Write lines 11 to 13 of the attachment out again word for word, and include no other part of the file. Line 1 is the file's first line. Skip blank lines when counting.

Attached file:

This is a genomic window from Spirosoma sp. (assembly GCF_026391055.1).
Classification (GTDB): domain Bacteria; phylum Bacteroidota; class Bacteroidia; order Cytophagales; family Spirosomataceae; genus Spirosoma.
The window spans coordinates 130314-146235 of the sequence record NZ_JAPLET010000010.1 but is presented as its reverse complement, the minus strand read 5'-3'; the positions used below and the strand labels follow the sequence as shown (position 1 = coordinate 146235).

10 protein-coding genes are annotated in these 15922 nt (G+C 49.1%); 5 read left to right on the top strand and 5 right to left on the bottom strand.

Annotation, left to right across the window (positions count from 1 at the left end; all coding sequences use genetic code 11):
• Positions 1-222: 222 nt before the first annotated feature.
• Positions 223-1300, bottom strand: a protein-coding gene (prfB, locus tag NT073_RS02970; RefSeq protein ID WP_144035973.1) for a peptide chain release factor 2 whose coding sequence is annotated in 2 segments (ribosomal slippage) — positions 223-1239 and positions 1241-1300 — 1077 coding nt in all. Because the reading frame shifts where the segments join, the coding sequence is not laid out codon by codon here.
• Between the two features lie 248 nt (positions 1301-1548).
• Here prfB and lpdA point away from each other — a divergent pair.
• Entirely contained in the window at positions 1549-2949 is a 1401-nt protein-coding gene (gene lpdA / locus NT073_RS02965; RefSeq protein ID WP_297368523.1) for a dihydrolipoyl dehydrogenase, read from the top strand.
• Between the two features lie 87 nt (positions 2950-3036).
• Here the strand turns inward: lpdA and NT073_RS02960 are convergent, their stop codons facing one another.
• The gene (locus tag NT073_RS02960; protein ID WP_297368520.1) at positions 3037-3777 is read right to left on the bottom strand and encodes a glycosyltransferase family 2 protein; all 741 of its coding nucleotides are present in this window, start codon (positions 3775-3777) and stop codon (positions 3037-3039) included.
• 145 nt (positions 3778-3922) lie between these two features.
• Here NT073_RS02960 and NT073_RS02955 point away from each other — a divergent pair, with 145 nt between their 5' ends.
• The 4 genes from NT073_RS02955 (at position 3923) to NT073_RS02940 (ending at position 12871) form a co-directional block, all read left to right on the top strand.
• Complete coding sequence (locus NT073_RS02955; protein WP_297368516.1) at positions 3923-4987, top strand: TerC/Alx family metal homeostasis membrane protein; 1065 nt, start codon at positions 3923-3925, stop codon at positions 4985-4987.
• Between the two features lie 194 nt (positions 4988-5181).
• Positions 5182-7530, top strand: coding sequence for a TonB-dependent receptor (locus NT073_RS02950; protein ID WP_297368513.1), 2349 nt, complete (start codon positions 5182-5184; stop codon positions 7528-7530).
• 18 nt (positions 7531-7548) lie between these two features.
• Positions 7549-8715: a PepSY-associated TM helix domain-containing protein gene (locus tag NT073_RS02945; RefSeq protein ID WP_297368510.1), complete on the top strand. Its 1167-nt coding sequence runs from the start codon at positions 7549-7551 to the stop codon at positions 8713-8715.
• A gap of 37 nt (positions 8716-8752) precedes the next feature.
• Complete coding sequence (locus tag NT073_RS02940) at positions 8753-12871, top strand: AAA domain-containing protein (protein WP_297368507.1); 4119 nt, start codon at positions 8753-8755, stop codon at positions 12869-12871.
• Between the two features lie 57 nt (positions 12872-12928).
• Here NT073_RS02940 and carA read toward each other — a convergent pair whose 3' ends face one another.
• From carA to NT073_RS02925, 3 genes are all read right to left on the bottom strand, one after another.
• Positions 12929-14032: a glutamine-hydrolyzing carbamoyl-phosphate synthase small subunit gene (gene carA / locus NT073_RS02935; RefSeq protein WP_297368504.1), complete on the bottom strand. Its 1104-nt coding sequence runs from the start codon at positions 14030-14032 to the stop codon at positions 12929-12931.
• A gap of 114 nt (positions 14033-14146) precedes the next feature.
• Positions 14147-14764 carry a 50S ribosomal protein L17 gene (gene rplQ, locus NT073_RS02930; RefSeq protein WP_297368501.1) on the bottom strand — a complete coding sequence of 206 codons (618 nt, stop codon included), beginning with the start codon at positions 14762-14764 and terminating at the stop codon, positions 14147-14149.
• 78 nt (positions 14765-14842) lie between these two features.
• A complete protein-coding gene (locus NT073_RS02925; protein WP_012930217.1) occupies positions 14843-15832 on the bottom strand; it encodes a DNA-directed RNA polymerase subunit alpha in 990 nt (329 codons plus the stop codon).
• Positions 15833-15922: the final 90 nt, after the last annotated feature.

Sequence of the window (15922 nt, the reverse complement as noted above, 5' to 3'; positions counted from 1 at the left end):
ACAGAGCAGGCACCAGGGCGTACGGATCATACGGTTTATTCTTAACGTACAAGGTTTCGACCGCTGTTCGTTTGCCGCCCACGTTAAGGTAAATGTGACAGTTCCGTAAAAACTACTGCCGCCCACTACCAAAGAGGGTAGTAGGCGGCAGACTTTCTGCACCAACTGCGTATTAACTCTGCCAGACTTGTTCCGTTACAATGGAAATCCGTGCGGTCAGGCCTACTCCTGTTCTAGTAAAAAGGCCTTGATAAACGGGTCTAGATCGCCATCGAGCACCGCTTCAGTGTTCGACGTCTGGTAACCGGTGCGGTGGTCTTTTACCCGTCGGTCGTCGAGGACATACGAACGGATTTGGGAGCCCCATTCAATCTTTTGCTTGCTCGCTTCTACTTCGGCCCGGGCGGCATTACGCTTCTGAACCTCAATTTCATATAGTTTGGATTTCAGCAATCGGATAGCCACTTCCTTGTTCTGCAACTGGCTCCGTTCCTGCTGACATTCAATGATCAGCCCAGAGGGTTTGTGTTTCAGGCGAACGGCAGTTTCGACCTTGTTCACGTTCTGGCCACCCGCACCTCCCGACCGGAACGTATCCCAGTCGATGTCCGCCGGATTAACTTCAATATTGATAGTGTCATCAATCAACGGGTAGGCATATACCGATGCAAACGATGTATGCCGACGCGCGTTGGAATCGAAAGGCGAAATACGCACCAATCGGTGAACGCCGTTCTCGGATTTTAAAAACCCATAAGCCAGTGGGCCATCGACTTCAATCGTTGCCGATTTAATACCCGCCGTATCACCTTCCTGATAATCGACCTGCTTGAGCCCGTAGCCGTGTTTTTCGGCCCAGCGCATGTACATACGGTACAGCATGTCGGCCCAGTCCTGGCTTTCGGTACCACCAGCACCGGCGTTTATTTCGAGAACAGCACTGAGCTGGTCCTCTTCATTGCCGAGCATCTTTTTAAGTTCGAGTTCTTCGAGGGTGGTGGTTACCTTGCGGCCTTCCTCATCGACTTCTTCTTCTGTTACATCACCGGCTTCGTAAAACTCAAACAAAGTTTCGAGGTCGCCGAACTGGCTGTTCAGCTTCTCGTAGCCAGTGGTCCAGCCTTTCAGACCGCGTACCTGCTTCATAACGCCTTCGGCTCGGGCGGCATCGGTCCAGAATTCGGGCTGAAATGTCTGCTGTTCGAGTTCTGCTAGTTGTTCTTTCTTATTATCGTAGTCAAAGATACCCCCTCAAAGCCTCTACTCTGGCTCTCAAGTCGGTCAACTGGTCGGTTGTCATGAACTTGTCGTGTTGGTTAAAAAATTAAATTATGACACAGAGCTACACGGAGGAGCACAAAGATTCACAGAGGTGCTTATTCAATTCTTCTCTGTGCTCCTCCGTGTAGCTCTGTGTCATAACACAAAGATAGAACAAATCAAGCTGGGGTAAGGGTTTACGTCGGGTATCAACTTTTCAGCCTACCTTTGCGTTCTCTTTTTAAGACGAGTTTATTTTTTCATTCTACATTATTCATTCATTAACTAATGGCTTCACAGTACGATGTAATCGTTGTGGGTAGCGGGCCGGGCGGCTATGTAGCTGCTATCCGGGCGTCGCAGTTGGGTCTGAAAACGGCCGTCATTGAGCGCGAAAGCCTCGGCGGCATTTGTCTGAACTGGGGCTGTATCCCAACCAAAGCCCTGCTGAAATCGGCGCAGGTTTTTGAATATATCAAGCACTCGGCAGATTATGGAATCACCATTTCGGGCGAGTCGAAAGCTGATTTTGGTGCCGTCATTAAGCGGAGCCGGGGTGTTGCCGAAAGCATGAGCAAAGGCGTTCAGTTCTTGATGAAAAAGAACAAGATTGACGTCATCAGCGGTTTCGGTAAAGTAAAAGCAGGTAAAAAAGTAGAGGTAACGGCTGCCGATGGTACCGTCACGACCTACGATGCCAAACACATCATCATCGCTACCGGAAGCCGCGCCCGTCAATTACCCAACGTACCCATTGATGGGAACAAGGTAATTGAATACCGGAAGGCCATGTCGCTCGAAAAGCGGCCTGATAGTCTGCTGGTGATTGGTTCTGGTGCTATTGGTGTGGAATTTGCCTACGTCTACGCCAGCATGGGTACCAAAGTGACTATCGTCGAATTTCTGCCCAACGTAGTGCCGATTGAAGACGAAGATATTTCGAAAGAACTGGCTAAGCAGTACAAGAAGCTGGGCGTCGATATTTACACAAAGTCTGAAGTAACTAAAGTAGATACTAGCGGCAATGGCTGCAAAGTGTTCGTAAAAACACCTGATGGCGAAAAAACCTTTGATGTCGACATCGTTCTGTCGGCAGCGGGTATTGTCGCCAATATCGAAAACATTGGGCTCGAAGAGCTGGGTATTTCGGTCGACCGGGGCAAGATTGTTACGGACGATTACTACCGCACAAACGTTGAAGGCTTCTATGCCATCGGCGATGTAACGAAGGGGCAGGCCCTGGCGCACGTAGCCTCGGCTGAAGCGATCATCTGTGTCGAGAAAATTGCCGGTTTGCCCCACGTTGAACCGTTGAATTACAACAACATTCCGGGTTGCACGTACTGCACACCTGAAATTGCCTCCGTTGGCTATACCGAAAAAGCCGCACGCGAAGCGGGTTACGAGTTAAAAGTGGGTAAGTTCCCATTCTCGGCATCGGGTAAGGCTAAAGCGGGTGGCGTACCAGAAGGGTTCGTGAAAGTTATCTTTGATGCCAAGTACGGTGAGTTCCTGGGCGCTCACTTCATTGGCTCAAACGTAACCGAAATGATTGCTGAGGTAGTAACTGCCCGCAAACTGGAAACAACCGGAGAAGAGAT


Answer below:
• Between the two features lie 87 nt (positions 2950-3036).
• Here the strand turns inward: lpdA and NT073_RS02960 are convergent, their stop codons facing one another.
• The gene (locus tag NT073_RS02960; protein ID WP_297368520.1) at positions 3037-3777 is read right to left on the bottom strand and encodes a glycosyltransferase family 2 protein; all 741 of its coding nucleotides are present in this window, start codon (positions 3775-3777) and stop codon (positions 3037-3039) included.